Who Could Ask For More?
I guess it would be ridiculous to start this
week's newsletter with anything but
how delighted I am that the weather has made a change for the
better. The past three days have been exhilarating with
temperatures in the high 50's. The local meteorologists say we
might even see 60's by the weekend. And not only that, I finally
took the Christmas greens down - the ones that have been hanging
outside since mid-December! I do not
want any signs of winter lingering any longer. A couple more
warm days and all of the snow will have melted away. It kind of
makes me want to burst into song!
pretty sure that you all share my excitement by the recent
change in the weather. We are already getting emails asking
"When can I start planting?" Even though we have seen a dramatic
change in the weather this last week,
don't be fooled. Winter is not over and we will probably see one
or more snowfalls before April. So my suggestion would be -
prepare yourself. Make a list of the area(s) that you want to
focus on. If you are contemplating a huge project start calling
landscape companies now. If you wait too long you will be
disappointed that no one will be available when you want or need
them. Being organized is key. So even though you can't play in
the soil just yet, get outside and tidy things up. Rake leaves
(if you don't have any, I have
plenty), clean gutters, clean your windows. All of these chores
will allow you to be outside soaking up the warmer temps and for
now, who could ask for anything more?
What a difference a week makes!
Now that the snow has faded and warm weather is upon us you may soon see adventurous bulbs pushing
through the ground - especially snow drops, crocus, and early
daffodils. Keep an eye out! Matted leaves and dead grass left
over from fall may create a barrier to these upstarts. Help
them a little by gently raking away any debris and allowing the
foliage and flowers to break through the soil more easily.
When we started Savvygardener.com one of the things we
wanted to provide was information that was truly useful to area
gardeners based on our weather, our climate, our everything.
A great example of this is one of our most
popular and informative articles -
The Shrub Pruning Calendar.
A Savvygardener.com exclusive, this is the Kansas City area
gardener's definitive guide to when, and when not, to
prune a wide variety of shrubs. Check it out! We'll bet it
answers some questions and clears up a lot of mystery.
Get Out And Cut...
With this nice warm weather think about
getting outside to do renewal pruning.
Find those shrubs that have become
skinny and leafless on the bottom with all growth at the top.
Remove a third of the branches, pruning almost to the ground.
You may lose some bloom, but this job is so much easier to
accomplish when the branches are bare.
All America Roses...
All America Rose Selections has selected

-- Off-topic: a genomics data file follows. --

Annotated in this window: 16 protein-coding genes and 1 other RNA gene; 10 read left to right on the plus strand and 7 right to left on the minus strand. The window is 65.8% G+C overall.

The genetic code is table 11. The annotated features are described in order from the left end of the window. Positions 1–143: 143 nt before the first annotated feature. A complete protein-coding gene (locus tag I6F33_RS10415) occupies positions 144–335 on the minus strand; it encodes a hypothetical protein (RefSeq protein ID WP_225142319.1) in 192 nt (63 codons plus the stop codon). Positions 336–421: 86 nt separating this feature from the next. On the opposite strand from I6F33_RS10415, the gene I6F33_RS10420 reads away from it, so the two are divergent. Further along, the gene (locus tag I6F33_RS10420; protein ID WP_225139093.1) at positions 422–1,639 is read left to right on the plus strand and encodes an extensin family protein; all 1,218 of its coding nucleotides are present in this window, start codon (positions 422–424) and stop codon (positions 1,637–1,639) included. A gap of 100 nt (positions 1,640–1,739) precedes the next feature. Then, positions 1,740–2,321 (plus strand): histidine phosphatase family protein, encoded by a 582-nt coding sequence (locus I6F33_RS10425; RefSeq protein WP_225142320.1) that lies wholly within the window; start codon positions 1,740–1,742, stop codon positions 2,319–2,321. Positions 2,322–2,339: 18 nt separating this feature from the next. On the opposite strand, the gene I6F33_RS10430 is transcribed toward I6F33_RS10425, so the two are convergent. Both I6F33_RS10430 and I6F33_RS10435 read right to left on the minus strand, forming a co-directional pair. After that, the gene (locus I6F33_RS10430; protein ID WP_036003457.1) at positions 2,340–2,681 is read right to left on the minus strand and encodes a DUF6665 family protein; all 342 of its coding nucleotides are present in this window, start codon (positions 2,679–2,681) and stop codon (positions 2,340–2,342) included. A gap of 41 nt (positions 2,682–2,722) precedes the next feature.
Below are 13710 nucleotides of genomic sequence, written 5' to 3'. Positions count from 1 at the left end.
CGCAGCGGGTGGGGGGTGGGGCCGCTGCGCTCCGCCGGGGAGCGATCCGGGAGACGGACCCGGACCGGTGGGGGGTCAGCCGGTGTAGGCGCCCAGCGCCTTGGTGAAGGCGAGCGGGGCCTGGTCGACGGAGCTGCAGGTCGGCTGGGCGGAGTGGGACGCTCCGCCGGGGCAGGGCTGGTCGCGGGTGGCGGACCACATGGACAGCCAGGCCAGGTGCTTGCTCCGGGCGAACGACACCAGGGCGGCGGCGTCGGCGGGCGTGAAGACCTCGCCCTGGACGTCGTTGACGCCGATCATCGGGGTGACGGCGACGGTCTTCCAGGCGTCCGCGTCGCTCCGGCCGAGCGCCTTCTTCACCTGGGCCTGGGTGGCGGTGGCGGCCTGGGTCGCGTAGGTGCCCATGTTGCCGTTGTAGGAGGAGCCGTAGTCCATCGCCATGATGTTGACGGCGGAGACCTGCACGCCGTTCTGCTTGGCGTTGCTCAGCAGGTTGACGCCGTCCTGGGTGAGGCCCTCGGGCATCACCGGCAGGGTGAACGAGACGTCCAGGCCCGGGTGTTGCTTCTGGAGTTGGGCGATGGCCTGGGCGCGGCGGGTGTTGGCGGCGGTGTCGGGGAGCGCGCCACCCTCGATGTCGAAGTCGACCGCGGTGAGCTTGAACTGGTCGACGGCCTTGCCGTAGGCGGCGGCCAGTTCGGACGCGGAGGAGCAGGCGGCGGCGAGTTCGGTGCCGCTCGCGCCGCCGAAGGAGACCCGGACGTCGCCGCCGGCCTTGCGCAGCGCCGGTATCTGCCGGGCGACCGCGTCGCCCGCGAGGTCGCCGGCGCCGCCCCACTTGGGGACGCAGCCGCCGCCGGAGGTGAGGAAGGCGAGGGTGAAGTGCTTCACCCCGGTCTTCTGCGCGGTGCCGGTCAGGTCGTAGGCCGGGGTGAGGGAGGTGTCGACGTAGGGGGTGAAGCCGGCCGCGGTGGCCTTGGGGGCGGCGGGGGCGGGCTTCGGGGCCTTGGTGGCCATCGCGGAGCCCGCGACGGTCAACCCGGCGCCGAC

their 2007 winners. They are Rainbow Knockout (coral pink),
Strike It Rich (deep golden yellow), and Moondance (white).
AARS has been testing roses since 1938. Over
the years, the program has evolved into a sophisticated process
with a network of Official Test Gardens within select Public
Gardens throughout the United States. Every AARS winning rose
completes an extensive two-year trial program where it's judged
on everything from disease resistance to flower production to
color to fragrance.
Whiteflies and Houseplants...
Whiteflies seem to be prevalent and attack
houseplants at this time. If infected plants are moved to the
garden in the spring, the whiteflies can spread to other plants.
Control them with insecticidal soap applied to the underside of
the leaves. This must be done every few weeks.
A Clean Start...
Here's another important tip for seed starters. Make sure
you thoroughly wash last year's plastic seed-starting
containers. Believe me it makes a difference! And if your
seedlings have had disease problems in the past, you'll need to
use a mixture containing 10 percent household bleach and water
to really sterilize the containers.
Begonias, By Golly...
Savvygardeners who want to have tuberous begonias for
summer-long flowering in pots, beds, or hanging baskets outside
should start the tubers indoors during late February or early
March. Sprout the tubers by placing them, hollow side up,
fairly close together in shallow, well-drained pans. Use a mix
of equal parts perlite, sphagnum, peat moss, and vermiculite; or
chopped sphagnum moss and perlite. This should be kept damp
(not soggy) in a shady window with a temperature in the lower
60s. Transplant the tubers to pots or baskets when growth
starts, normally within 3 weeks. Place them outside only after
all threat of frost has passed.
gardener made the mistake of wanting rewards at once, and she
smiled to recognize the failing in herself. But recognition
didn't stop her from pursuing what she wanted."